Over the weekend, I was looking through baby photos with my four-year-old daughter, Gillian. One photo was of her brother, Isaac, when he was only a few weeks old, tucked into his crib and sleeping peacefully (a rare occurrence since neither of my babies were good sleepers).
“Where’s my crib?” she asked.
“You never had one,” I told her. “Every time I put you in it, you cried. So instead I put your diapers and laundry in it.”
It’s true. From the day we brought her home from the hospital, my husband and I have been co-sleeping with Gillian. Some nights she starts out in her own bed, but every morning she wakes up in ours. I love co-sleeping with both my kids, shrugging off remarks that they’re too old. Co-sleeping meant that my husband and I were able to get a good night’s sleep and breastfeeding (once I got the hang of laying down and feeding my babies) was a lot easier to do in my bed than stumbling down the hall to my kids’ rooms to sit in a cold and uncomfortable chair to feed them.
Read more: Confessions of an accidental co-sleeper>
However, it’s not all sweet dreams when my kids crash in my bed for the night. For example, Gillian has developed the habit of turning on the light in the middle of the night to read. As one of my friends accurately pointed out, my daughter’s “sleep hygiene” is dreadful.
Could bed-sharing since infancy be to blame? New research from the Norwegian Institute of Public Health certainly suggests so.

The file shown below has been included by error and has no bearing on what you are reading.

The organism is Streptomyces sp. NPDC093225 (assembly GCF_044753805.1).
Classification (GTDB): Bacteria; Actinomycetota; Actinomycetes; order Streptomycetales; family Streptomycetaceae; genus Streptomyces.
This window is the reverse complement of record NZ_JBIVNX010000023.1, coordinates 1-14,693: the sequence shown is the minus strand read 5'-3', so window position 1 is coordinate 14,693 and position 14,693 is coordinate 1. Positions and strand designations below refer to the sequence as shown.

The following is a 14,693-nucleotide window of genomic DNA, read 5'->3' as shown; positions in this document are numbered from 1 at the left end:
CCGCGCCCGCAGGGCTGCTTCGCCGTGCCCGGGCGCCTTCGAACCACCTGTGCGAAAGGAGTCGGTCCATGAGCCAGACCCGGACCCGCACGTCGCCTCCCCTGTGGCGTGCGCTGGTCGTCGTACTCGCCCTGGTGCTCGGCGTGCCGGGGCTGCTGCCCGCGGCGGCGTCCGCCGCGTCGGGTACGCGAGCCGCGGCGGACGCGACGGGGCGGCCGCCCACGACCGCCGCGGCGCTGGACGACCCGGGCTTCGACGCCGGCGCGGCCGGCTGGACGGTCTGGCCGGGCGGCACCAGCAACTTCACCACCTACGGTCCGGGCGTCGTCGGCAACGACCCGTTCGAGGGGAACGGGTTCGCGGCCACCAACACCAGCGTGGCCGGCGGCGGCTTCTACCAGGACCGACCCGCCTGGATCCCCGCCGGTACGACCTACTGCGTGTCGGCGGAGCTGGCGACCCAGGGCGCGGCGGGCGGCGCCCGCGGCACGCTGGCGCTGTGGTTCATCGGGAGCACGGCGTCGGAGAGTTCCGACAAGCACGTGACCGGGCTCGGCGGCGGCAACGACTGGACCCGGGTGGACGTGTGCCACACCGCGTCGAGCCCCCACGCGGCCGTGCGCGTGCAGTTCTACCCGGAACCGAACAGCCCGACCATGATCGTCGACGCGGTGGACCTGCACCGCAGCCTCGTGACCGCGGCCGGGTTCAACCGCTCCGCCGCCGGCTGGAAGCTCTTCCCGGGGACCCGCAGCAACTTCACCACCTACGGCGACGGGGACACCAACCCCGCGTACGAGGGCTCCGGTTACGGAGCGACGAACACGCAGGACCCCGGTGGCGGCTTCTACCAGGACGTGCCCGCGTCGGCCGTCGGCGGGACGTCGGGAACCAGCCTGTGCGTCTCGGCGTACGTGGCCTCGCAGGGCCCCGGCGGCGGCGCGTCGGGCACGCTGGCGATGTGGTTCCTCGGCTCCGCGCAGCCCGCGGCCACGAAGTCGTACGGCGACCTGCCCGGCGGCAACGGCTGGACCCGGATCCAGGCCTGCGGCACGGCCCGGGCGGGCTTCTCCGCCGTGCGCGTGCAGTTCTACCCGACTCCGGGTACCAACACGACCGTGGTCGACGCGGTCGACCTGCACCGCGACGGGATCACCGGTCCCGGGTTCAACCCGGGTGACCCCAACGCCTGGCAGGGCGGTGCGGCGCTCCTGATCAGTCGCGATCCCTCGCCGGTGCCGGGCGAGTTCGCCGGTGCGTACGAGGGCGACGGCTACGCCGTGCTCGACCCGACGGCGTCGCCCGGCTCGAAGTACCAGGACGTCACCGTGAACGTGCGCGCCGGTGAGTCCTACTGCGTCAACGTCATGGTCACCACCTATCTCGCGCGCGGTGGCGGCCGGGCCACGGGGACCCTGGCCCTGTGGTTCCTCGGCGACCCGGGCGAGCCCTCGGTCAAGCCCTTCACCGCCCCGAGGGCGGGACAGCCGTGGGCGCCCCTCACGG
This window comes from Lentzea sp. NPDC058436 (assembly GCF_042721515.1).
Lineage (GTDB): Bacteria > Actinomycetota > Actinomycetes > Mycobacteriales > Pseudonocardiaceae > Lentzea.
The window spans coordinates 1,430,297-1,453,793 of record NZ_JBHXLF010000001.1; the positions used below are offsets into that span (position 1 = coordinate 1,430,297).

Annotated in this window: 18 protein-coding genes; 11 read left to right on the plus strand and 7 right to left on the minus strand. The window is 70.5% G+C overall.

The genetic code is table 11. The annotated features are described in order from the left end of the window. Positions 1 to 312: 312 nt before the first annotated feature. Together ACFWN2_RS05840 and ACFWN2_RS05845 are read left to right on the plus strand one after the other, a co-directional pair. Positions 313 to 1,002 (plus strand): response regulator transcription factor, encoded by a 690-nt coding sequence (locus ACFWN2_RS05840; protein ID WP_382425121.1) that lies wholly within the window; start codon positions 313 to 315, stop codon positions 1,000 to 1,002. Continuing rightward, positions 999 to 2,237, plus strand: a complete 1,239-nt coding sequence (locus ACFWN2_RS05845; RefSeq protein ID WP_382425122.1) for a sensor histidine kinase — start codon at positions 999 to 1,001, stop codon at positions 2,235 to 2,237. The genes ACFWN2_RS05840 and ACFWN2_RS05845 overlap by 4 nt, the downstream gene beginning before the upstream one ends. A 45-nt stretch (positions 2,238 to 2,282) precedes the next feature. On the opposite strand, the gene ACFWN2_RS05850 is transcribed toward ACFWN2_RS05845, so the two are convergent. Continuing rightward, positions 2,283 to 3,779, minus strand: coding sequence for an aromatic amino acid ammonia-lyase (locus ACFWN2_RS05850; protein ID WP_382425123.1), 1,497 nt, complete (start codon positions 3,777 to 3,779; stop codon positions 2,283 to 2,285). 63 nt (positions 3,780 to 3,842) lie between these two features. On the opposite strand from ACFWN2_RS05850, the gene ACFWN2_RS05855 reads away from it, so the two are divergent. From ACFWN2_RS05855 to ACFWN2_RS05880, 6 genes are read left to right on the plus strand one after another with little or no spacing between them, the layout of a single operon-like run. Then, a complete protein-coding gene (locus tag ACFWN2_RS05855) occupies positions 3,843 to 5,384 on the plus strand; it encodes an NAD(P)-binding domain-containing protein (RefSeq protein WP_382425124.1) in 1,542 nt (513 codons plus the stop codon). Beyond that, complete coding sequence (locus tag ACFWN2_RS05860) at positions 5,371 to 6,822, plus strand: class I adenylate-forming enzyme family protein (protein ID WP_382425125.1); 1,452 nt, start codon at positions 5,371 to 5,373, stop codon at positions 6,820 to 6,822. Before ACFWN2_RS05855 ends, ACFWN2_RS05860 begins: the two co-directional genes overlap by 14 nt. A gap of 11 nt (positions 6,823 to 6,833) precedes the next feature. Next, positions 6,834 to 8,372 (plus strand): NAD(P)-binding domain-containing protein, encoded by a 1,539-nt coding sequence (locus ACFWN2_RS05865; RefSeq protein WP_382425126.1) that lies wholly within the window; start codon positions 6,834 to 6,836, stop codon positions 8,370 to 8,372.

Using reports from 55,831 mothers about their children’s sleep habits, researchers from Uni Research Health, the Norwegian Institute of Public Health and the University of California, Berkeley estimated the stability and predictors of awakenings and short sleep. Study results were published in the Journal of Developmental and Behavioral Pediatrics.
“One third of the infants who experienced nocturnal awakenings at six months age, still had awakenings each night at 18 months of age,” says lead author Mari Hysing of Norway’s Uni Research. “They had shorter total sleep duration during the night, and more frequent awakenings than other children.”
Another surprising discovery: The longer children co-slept, the worse their sleep habits—including shorter sleep duration and frequent awakenings.
Nighttime wakings of babies at six months of age were naturally due to feedings. From six- to 18-months of age, kids in the study had fewer awakenings overall, but for those who co-slept, chronic sleep problems like shorter sleep duration and night awakenings were more common.
My daughter’s middle-of-the-night reading habit is one that I am sure will correct itself. Currently, we let her flip through the pages of her favourite books until she falls asleep—and it’s usually only a few minutes until that happens. So until she’s tired enough to sleep through the night, I’ll enjoy my co-sleeping cuddles.
Read more: The latest on co-sleeping and SIDS>
Follow along as Jennifer Pinarski shares her experiences about giving up her big city job and lifestyle to live in rural Ontario with her husband, while staying home to raise their two young children. Read more Run-at-home mom posts or follow her @JenPinarski.
If you are still interested in co-sleeping, check out this video for some safe co-sleeping tips: